The level proved very challenging, and I got caught a few times by guards who promptly killed me. I had not upgraded any of Garrett’s fighting tools, and was pretty much a sitting duck every time I got caught which forced me to reload my latest checkpoint to try again. It didn’t bother me that Garrett was useless in a fight, to be honest, as his vulnerability really forced me to closely evaluate my options as I moved through the level lest I make a wrong step and end up on the wrong end of a sword or crossbow again. Strangely, I didn’t feel punished for messing up; I felt encouraged to be smarter.
On finally stealing the ring the game kicked into high gear, and charged me with getting away with my loot in hand with the guards hot on my heels. There’s something quite primal about being chased, and I felt rather pleased at my own cleverness when I got away by running as fast as I could and finding a nice, dark spot to hide in while the guards searched frantically for any sign of me. Now able to play shadow games again, I slowly snuck my way back to the level’s starting point, employing the tools I’d brought with me to good effect. Once I had made it out in one piece, I was immensely satisfied with my performance – getting away felt like a well-earned victory, and not a cheap inevitability.
Part of the challenge of getting away was due to some inconsistency in the environmental design. Garrett can’t jump, but he can climb and sometimes leap over obstacles. Just not all of them, and figuring out what can and can’t be traversed didn’t prove to be quite as intuitive as I’d have liked. Sure, Eidos Montreal has marked out the more obvious places Garrett can climb or leap over, but I often came across crates or debris that looked like I could climb from a purely logical standpoint, but which proved to be no more than set dressing. While this is quite minor when I was sneaking around, when I was being chased by guards and my flight was stopped dead because I hit a bit of level that I couldn’t climb or jump over, it was a tad annoying.
Of course, there’s a way to mitigate problems like that in the game, using Garrett’s Focus ability. It works just like Instinct mode in both Tomb Raider and Hitman: Absolution, in that it highlights objects of interest in Garrett’s immediate vicinity in blue. Grates that can be opened, bits of wall that can be used to climb to greater heights, stealable items and more are instantly made visible when pressing the Focus button. It even makes things like picking locks and pockets easier, but to make sure it’s not overpowered, Eidos limited its potency by ensuring it doesn’t automatically regenerate; it needs to be replenished by consuming an item, just like health.
When the feature was first announced, fan reaction was not good as many felt it undermined the ideals of the series, but fortunately it’s entirely optional in the new Thief. Focus, and much of the game’s Heads Up Display – including the light gem that shows whether Garrett is visible or not – can be turned off in the options, leaving a much more challenging Thief experience for the purists if they want it, and a more straightforward experience for those less hard-core.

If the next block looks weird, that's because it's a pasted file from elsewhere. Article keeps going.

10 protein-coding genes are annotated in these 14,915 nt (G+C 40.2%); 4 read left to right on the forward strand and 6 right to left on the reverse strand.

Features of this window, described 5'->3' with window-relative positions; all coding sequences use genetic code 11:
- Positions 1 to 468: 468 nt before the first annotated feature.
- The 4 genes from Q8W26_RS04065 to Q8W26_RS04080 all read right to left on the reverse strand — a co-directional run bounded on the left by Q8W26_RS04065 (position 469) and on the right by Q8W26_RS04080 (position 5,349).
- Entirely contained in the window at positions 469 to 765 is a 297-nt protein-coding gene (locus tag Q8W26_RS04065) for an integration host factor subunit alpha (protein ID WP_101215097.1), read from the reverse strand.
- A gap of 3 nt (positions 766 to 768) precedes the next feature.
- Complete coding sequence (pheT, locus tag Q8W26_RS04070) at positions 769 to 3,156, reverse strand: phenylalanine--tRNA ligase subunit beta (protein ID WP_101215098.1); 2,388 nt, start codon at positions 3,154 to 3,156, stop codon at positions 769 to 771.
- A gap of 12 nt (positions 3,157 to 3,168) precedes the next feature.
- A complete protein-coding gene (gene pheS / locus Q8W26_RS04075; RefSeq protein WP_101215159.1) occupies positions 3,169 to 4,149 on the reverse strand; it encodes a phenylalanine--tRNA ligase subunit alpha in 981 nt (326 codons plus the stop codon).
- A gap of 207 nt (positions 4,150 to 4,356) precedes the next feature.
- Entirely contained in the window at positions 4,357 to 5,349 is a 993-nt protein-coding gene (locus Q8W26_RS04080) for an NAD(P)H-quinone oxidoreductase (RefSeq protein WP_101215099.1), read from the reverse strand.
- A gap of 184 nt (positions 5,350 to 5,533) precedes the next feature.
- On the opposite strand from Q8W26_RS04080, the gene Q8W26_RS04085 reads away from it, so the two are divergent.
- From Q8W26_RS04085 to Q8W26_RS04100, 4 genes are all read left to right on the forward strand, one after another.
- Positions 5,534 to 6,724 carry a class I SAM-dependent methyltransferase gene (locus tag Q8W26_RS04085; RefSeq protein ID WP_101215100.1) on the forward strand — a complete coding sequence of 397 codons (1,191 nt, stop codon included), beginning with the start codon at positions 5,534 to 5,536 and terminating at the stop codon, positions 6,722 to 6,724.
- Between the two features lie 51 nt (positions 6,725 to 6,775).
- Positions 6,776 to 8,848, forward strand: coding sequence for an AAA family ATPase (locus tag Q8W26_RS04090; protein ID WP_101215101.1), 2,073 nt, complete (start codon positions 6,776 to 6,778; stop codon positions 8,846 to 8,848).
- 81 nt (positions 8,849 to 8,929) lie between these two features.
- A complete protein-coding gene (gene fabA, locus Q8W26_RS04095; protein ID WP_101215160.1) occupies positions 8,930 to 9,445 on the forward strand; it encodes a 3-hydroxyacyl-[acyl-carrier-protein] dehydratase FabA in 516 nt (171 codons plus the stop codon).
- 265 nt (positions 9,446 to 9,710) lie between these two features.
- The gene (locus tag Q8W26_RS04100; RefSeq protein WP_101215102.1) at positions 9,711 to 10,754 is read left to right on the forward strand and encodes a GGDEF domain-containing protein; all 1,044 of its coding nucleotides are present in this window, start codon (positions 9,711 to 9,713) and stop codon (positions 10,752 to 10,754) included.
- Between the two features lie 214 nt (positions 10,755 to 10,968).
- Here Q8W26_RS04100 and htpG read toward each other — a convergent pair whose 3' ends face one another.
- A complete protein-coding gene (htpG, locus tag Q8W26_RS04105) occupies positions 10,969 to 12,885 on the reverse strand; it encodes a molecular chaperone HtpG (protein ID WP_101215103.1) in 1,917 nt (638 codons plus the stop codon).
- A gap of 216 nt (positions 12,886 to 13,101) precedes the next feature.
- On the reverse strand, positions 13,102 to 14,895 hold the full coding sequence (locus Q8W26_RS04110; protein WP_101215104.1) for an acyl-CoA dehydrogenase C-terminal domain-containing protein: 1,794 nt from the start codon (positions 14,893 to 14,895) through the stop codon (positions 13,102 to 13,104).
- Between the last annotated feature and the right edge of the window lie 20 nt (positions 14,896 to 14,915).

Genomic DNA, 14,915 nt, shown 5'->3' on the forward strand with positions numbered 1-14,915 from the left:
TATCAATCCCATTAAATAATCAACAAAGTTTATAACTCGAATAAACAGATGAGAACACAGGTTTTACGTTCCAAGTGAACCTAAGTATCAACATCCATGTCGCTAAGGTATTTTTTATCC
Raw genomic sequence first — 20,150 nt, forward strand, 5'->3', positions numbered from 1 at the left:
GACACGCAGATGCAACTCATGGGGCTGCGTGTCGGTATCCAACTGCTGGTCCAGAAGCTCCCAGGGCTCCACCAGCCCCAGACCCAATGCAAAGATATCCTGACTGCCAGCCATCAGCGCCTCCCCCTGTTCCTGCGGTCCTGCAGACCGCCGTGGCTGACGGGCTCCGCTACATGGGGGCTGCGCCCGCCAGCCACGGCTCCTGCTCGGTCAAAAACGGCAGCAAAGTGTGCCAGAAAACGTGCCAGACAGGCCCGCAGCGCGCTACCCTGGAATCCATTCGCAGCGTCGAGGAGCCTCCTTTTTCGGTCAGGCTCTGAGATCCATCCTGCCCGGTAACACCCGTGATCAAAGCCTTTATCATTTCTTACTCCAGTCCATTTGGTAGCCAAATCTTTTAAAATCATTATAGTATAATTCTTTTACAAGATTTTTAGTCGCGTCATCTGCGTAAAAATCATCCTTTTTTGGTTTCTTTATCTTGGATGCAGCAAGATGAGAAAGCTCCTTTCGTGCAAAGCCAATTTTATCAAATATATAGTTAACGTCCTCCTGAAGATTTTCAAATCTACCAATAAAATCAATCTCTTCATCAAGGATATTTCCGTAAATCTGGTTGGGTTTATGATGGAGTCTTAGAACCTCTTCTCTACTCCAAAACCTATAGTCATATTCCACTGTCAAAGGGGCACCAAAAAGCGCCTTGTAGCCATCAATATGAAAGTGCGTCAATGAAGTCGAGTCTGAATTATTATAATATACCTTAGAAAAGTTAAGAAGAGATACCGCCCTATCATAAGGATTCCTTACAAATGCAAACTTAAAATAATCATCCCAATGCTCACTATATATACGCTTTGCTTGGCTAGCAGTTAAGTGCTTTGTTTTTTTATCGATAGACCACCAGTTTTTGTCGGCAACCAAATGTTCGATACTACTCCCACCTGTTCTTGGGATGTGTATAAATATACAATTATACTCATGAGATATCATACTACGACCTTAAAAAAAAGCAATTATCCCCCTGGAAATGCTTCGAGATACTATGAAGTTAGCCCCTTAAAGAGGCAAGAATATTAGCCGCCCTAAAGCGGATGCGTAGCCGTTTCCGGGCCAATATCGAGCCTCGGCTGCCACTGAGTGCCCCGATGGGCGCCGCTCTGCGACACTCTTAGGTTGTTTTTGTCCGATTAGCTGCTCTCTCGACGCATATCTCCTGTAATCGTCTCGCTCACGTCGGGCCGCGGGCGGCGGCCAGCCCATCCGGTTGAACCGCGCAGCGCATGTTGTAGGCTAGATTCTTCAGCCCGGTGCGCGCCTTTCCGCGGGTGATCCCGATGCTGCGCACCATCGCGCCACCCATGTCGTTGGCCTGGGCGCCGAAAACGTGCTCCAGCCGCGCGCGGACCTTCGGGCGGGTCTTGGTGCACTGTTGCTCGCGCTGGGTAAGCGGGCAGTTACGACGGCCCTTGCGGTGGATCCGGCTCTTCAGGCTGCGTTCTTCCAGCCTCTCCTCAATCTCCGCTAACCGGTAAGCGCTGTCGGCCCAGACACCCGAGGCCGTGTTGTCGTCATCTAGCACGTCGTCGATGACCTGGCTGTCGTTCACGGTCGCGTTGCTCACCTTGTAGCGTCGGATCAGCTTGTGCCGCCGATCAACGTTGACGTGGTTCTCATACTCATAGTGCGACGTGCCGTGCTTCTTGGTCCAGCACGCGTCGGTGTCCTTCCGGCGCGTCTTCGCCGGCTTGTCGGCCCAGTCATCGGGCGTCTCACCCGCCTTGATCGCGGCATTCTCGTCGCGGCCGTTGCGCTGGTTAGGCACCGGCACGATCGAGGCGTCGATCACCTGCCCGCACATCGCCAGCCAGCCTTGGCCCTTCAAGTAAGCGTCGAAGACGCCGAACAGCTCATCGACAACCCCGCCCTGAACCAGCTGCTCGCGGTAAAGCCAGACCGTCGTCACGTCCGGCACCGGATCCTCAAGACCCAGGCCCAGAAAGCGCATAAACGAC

The last level I got to see was the one that had so recently been in the news – the brothel. Its purported nudity and suggestive audio were among the reasons the game was given an 18+ rating by PEGI, and I was dead keen to see just how far Eidos had pushed the “mature” content. I must admit, I was a little disappointed – the brothel wasn’t the pit of depravity that my inner 15-year-old had been hoping for, but there were exposed breasts and mostly-clothed people lying together on beds, moaning, so it wasn’t exactly kid-friendly, either. There were too many guards, though, for me to have enough time to get my ogle on, and as my time was up very shortly after I entered the level I wasn’t able to see if I had perhaps missed something a little more titillating, so my inner teenager is still hopeful there is more to come.
Being a preview build, the game had a few issues – I noticed lip-synching irregularities and a few mis-timed audio cues here and there, particularly when I threw unconscious guards into dark corners – their bodies seldom thumped as they dropped to the floor. But overall I really liked what I saw: the graphics were detailed and complex, the mechanics of sneaking and stealing worked very well, and the gameplay was sufficiently challenging, even at the second-from-the-easiest difficulty I was playing on. It’s definitely going to challenge series veterans’ patience and skills, but in a good way. Plus, I’m positive Eidos Montreal will have most, if not all of the kinks ironed out by the time Thief ships in February.
The story… well, I can’t say too much about it except that it appears to be walking a fine line between over-wrought and cheesy, but then I wasn’t exactly expecting Shakespeare. And also, maybe it gets better the more you play. I wasn’t mad about the way cutscenes would often cut into my playing and take me out of my immersion, though, and I’m sure a lot of other Thief fans will feel the same. That said, these are modern times and cutscenes are all but a requirement to convey AAA game stories in a cinematic fashion, so the community will just have to grin and bear them.
At the end of my time with Thief’s preview build, I found my fears of a cynical cash-in on a great franchise name just about entirely allayed. As a result, I’m confident that the new game, which will be in shops on the 28th of February for PC, Xbox 360, PS3 and PS4, will steal the hearts of series fans with ease.